Restaurateurs in Soho are pressing Westminster Council to close roads in the area and let them offer al fresco dining as part of an ‘open streets’ movement gathering pace across the country and internationally.
John James CEO of Soho Estates is pushing the authority to come to the aid of some famous eateries like Little Italy and L’Escargot and clubs such as the Groucho Club and Nick Jones’ Soho House by allowing them to spill out onto streets they want closed off including Frith Street and Dean Street. James – the subject of an NLATV interview on these pages this week, says Soho is ‘the most dynamic area of London ‘where eat, drink, and be merry is the maxim for most.’ Some 46% of Soho Estates tenants are in the hospitality business. ‘They were the first to close and they will be the last to open with the given rules we have today’, said James of the ‘hand-to-mouth’ small businesses of Soho he has tried to help over rents.
The move comes against the backdrop of a similar national campaign called ‘Grand Outdoor Café’ started by live music venue founder Alan Lorrimer which seeks to tranform public spaces and streets into al fresco dining spaces. It wants government to help allow temporary deregulation in a similar initiative to one in Vilnius.
James said that in New York, too, another initiative demonstrates precisely what he wants to do in London. The New York City Hospitality Alliance is ‘leading the charge to responsibly and safely open up city streets, sidewalks, plazas, parks and other outdoor spaces to allow restaurants to serve food and beverages outside to offset the loss of business from anticipated indoor occupancy reductions and social distancing requirements due to COVID-19. It has produced Streetflms: Open Streets for Restaurants Explained’ to get its message across, viewable here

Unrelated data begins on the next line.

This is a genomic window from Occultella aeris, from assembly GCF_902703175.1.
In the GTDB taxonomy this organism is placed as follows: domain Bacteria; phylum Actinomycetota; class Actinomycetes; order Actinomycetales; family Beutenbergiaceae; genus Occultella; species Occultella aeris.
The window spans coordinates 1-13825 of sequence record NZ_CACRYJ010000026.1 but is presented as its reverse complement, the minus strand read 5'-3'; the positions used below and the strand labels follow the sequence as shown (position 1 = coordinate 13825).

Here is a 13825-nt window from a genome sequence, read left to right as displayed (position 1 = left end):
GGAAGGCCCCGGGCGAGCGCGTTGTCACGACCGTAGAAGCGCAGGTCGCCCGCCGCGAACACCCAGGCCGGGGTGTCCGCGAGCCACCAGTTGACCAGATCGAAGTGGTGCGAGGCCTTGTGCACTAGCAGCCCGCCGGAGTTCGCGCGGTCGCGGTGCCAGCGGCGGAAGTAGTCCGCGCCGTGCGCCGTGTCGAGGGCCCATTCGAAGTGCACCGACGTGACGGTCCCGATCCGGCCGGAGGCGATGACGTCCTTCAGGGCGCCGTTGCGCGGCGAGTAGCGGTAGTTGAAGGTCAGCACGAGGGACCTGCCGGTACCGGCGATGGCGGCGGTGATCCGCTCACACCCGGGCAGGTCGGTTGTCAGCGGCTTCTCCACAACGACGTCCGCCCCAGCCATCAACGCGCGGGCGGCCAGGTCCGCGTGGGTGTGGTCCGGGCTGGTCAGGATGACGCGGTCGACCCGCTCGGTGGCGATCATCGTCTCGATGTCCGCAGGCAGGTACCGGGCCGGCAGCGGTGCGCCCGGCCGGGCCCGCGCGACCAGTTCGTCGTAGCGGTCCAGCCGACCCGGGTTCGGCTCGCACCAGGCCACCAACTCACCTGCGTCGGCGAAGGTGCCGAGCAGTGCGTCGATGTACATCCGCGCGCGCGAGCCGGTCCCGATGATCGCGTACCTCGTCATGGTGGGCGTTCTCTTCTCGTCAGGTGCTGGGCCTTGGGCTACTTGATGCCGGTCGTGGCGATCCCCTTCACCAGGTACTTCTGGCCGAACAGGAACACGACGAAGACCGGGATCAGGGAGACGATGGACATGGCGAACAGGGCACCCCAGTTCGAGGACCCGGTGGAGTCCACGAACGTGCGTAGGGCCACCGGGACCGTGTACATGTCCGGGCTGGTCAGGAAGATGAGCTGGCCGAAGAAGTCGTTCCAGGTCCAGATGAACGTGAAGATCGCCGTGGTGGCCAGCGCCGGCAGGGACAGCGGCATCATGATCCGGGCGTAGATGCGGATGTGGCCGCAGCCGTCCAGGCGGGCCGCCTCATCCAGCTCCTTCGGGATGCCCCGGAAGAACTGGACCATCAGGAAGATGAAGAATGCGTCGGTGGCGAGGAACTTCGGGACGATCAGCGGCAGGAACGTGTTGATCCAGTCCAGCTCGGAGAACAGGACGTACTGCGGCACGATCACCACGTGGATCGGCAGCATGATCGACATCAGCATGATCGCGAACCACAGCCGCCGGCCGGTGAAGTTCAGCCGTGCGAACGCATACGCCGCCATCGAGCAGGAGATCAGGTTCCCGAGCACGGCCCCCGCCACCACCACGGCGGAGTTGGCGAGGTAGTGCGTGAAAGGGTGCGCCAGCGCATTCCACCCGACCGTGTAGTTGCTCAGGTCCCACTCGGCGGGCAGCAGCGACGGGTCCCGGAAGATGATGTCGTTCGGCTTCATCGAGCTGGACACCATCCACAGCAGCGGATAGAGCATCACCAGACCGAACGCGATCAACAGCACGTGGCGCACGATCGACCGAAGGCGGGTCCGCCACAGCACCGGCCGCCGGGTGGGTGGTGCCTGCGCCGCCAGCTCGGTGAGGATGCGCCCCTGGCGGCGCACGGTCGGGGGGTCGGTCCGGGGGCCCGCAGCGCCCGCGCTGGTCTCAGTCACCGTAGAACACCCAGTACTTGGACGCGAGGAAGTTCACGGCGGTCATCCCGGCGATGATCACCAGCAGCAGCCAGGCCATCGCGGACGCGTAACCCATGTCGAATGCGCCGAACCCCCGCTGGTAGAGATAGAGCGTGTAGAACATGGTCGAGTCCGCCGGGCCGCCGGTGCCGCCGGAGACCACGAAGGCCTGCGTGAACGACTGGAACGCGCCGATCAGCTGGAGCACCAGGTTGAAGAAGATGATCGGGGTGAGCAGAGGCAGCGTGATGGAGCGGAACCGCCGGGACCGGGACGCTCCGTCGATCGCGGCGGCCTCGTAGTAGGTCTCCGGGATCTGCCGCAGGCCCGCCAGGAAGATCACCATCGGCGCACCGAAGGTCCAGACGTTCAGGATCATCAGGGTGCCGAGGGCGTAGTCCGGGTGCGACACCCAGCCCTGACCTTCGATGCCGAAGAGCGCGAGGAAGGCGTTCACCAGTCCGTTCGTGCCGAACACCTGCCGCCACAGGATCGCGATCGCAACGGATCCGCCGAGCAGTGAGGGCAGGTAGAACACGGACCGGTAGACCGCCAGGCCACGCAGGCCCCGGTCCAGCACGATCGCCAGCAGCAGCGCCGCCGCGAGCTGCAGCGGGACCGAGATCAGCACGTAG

. Open space is literally the thing that is going to save the city’, says one commentator.
Meanwhile, in a separate development in Glasgow, architect Marcus Lee has put a team together to bring business back to the sector through the creation of a ‘socially distanced compliant glasshouse that takes over the street’. The Glasgow pavilion proposal, illustrated here, is for 10 restaurants that is sheltered from the Scottish rain and has more of a feel of a continental scene than a food hall, explained Lee. ‘You can imagine many other applications’, said Lee, ‘Berwick Broadway and Shepherd Market, for example - where the street in part is reclaimed maybe for a long time as cars get pushed back’.
The project, which aims to open this September or October when furloughing is likely to end, has strong political backing, although highways, fire and police are yet to be consulted